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In April 2011 court rules were introduced in the family court to make it necessary for anyone wanting to start a court application regarding children or financial issues to first to attend a meeting with a family mediator to find out about mediation and other alternatives to court. These are called Mediation Information and Assessment Meetings or “MIAMS” for short.

Resolution, an organisation for divorce solicitors, has just published some results of a survey of its members. “Resolution is a group of over 6,500 family lawyers and professionals in England and Wales. It promotes a non-confrontational, constructive approach to resolving family disputes.”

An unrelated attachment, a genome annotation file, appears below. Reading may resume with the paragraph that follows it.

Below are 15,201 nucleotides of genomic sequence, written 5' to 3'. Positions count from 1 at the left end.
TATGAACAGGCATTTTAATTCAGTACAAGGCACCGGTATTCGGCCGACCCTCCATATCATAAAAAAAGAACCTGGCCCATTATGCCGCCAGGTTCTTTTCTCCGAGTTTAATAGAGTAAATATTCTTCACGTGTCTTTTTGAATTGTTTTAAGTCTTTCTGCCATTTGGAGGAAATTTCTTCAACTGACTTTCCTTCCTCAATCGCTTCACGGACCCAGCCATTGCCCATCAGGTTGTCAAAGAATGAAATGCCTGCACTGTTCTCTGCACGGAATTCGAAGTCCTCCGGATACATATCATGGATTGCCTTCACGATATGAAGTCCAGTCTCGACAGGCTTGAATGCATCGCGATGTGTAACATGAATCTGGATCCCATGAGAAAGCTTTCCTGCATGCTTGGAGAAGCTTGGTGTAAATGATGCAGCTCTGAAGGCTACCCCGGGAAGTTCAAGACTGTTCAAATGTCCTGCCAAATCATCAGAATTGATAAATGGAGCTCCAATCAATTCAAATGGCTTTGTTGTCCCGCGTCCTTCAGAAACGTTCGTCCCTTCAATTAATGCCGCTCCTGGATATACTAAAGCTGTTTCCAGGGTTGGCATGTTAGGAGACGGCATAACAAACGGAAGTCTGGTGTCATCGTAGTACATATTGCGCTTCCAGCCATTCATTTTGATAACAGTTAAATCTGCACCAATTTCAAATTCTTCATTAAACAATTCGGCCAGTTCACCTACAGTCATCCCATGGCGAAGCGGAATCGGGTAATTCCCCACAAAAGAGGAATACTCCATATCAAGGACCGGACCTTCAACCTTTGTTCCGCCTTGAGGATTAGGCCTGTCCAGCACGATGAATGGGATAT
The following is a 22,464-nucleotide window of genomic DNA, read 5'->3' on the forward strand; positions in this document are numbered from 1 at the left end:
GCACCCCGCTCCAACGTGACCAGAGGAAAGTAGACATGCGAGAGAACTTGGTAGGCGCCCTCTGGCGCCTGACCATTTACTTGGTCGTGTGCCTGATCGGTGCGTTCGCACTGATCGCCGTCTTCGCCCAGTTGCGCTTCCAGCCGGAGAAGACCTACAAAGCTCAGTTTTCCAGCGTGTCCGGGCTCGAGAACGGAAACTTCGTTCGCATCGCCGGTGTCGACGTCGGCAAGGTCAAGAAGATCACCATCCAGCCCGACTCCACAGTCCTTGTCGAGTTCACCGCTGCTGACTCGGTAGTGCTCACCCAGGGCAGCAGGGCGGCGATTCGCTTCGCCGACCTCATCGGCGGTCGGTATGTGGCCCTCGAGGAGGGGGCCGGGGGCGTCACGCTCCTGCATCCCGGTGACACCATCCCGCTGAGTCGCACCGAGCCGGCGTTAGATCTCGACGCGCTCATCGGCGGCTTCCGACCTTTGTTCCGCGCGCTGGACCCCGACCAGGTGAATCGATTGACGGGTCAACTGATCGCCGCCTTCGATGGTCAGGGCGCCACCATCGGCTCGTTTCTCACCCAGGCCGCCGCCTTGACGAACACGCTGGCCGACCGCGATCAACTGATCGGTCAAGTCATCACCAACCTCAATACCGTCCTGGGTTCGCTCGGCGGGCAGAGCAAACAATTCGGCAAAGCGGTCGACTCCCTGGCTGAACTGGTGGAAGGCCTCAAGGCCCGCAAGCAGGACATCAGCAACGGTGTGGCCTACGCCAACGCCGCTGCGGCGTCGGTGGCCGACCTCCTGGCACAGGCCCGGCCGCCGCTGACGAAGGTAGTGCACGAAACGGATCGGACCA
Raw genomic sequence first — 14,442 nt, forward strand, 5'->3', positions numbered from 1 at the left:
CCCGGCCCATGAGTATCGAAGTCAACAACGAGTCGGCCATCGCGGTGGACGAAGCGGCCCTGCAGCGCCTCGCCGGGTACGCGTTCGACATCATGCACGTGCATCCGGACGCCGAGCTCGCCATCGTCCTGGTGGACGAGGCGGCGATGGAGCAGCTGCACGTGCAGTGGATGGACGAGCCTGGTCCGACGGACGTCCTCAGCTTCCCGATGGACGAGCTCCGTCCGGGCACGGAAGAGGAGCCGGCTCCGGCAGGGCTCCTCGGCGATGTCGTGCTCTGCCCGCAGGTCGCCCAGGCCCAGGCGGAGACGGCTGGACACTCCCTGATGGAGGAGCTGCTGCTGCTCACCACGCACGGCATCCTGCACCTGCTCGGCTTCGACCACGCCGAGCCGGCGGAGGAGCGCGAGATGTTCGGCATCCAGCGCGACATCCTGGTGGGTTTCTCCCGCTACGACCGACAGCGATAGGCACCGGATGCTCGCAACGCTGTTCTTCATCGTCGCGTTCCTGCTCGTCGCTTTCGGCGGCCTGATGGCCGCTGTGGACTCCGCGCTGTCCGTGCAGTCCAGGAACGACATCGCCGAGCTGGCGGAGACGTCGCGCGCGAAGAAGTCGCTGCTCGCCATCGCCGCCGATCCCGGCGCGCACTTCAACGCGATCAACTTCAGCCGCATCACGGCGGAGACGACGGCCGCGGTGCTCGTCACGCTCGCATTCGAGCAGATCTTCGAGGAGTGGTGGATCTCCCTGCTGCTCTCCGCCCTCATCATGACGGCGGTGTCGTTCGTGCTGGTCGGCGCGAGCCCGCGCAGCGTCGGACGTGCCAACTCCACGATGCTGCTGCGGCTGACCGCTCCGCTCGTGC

The survey was carried out last month and received replies from users of over 100 courts in England and Wales. 114 of their members responded.

There was clearly a huge difference in the way courts were interpreting the new rules;

“· 56% of survey respondents said that court staff are not regarding it as compulsory that a party issuing an application should show evidence of having attended a MIAM.

· 78% of respondents said that their local courts are not making an enquiry at the first court hearing or even at all, as to whether alternative dispute resolution is appropriate.”

In a recent speech to Resolution members, the President of the Family Division, Sir Nicholas Wall, urged practitioners to press the court to make proper use of its powers to encourage parties to use alternatives to court, at every stage of a court process.

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